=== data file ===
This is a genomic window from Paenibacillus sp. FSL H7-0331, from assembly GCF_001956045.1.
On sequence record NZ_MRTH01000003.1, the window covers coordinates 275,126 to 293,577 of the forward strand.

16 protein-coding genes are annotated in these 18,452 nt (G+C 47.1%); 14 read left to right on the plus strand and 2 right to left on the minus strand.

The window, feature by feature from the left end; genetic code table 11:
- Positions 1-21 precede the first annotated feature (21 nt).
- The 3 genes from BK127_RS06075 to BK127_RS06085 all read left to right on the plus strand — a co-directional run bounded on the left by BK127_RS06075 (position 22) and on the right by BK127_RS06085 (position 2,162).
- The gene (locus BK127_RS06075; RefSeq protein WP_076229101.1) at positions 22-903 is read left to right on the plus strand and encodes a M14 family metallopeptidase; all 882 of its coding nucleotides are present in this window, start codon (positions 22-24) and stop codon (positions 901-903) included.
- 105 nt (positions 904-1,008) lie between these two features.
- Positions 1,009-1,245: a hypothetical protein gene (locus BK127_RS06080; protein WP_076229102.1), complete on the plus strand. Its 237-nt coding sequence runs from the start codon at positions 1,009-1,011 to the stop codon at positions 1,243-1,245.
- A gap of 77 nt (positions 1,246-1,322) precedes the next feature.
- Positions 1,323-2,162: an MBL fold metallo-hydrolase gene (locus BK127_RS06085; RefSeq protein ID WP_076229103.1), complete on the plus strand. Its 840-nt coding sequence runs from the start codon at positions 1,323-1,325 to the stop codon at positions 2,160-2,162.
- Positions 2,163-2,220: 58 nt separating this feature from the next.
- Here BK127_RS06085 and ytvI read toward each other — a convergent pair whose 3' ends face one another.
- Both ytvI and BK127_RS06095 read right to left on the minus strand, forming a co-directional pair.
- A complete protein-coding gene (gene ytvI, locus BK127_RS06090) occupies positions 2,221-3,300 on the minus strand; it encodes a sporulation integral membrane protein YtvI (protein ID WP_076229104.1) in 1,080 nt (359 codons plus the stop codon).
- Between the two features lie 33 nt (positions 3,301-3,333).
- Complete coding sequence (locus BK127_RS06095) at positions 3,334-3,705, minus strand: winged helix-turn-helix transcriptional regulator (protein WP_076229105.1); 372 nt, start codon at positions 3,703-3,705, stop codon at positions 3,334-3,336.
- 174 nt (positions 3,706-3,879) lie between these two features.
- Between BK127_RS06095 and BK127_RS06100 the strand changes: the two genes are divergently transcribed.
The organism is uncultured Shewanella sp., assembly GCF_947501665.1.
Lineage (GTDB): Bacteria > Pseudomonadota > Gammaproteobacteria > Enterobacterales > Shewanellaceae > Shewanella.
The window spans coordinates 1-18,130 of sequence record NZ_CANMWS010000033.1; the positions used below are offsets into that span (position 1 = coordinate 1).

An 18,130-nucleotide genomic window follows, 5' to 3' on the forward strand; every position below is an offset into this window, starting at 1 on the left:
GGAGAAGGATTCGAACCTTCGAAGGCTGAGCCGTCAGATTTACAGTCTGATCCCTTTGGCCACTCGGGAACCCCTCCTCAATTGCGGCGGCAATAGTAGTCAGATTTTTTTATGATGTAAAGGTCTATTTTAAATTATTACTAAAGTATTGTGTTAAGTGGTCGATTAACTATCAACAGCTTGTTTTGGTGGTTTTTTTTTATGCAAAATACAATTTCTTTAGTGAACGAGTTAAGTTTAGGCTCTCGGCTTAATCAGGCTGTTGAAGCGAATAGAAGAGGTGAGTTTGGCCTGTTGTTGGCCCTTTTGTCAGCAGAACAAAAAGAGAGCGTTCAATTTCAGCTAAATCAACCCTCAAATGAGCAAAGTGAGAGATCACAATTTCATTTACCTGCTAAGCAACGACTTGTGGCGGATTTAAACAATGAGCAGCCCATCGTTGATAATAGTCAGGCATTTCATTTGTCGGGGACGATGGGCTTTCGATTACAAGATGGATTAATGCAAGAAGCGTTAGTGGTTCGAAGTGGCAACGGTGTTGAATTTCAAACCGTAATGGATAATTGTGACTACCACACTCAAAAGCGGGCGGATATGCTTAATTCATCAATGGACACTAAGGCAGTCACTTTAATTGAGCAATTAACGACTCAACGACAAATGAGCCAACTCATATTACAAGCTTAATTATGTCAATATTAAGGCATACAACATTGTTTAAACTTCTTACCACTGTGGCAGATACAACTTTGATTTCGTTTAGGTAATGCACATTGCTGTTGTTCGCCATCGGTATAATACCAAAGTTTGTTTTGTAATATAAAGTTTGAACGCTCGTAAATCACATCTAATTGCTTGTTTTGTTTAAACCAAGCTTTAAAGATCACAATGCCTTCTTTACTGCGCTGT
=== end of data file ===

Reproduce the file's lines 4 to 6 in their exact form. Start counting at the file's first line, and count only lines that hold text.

The window, feature by feature from the left end; genetic code table 11:
- Positions 1-21 precede the first annotated feature (21 nt).
- The 3 genes from BK127_RS06075 to BK127_RS06085 all read left to right on the plus strand — a co-directional run bounded on the left by BK127_RS06075 (position 22) and on the right by BK127_RS06085 (position 2,162).